When your policy ends, it's renewed automatically on the same conditions, unless your insurer sends you a written notice. Your insurer must send you the notice at least 30 days before your policy ends. This end date is also called the expiry date.
Also, you can cancel your policy at any time by sending your insurer a written notice. You don't need to give an explanation. If you already paid your premiums, the insurer will refund you.
The insurer is also allowed to cancel your policy in the first 60 days. The insurer must send you a written notice, and the cancellation takes effect 15 days after you receive the notice. The insurer can’t cancel your policy after the first 60 days unless you didn't pay your premiums or you have become a bigger risk for the insurer. In this situation, the insurer must send you a written notice, and your policy will be cancelled 30 days after you receive the notice.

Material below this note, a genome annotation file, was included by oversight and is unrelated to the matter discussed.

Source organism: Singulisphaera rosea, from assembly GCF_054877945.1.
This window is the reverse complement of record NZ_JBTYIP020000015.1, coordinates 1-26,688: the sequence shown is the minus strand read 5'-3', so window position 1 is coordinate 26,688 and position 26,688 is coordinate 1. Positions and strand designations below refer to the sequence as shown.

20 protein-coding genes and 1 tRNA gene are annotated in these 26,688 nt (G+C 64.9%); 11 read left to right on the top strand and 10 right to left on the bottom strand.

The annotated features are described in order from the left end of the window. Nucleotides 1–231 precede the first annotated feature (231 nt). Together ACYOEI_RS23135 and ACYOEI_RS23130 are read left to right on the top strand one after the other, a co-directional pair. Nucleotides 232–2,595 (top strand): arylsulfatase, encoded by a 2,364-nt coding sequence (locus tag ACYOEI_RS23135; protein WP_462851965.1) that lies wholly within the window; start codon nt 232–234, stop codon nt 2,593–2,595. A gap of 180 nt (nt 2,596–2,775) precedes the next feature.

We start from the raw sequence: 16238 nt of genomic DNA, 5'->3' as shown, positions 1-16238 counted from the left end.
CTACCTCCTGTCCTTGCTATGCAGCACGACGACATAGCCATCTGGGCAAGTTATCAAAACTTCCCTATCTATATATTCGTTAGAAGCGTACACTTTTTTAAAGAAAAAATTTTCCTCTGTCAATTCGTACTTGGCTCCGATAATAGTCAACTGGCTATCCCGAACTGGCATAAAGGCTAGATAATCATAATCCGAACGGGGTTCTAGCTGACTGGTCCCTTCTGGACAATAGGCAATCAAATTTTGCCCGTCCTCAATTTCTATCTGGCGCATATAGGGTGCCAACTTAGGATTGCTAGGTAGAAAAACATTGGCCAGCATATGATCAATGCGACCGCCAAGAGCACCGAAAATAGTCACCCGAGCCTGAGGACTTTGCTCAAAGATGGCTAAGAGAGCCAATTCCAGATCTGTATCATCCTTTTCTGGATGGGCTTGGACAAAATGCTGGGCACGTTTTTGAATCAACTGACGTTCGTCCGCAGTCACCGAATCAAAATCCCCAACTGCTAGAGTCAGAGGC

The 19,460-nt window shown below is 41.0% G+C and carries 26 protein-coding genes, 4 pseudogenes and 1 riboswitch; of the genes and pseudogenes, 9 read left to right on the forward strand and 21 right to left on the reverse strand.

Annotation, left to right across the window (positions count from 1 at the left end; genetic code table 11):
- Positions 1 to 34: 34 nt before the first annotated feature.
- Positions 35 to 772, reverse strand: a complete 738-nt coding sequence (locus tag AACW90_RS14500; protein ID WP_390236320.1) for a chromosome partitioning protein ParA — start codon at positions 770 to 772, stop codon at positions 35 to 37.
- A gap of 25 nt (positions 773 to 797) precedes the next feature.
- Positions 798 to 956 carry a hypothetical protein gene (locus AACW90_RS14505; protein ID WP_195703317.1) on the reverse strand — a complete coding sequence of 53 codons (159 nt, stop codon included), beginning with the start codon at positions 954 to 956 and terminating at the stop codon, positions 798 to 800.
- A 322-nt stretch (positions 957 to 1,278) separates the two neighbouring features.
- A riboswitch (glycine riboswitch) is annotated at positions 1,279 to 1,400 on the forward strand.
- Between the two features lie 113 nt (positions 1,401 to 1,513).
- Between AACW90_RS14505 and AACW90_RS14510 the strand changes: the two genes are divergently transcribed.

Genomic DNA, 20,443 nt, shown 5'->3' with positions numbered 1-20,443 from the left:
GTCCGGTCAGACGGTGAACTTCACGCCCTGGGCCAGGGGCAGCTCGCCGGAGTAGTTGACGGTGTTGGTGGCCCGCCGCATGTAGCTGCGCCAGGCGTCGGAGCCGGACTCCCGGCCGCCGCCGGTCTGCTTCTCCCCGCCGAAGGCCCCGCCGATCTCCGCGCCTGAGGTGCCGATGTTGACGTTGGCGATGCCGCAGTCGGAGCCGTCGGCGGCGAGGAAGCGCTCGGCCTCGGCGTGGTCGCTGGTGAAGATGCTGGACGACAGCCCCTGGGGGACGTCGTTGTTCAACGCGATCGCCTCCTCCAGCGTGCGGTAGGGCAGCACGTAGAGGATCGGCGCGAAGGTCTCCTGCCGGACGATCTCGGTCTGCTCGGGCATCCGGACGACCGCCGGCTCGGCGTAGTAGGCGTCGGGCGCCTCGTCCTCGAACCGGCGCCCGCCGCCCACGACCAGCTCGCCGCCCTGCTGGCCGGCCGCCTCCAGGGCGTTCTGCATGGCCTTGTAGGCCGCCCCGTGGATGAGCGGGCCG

If you have a disagreement with your insurer, you can file a complaint with a government agency called the Autorité des marchés financiers (AMF).
If You Can't Get Insurance
You might have trouble getting insurance if
- you've made several claims in the last few years,
- you fall behind on your payments, or
- you have a criminal record.
All car owners must have civil liability insurance for the damage they cause to other people. What if you can't find an insurer willing to insure you?
The Insurance Information Centre can help. You must follow a procedure called "access to insurance." It guarantees to find you the minimum coverage the law requires. There is no charge for the service, but you have to pay for the insurance.
|Important! You must complete certain steps before the Insurance Information Centre can help you.|
To qualify for help, at least five insurers must have refused you. Make sure you keep a record of your calls to prove this. Write down the names of the insurance people you speak to. Keep the names and telephone numbers of the companies as well.
This article explains in a general way the law that applies in Quebec. This article is not a legal opinion or legal advice. To find out the specific rules for your situation, consult a lawyer or notary.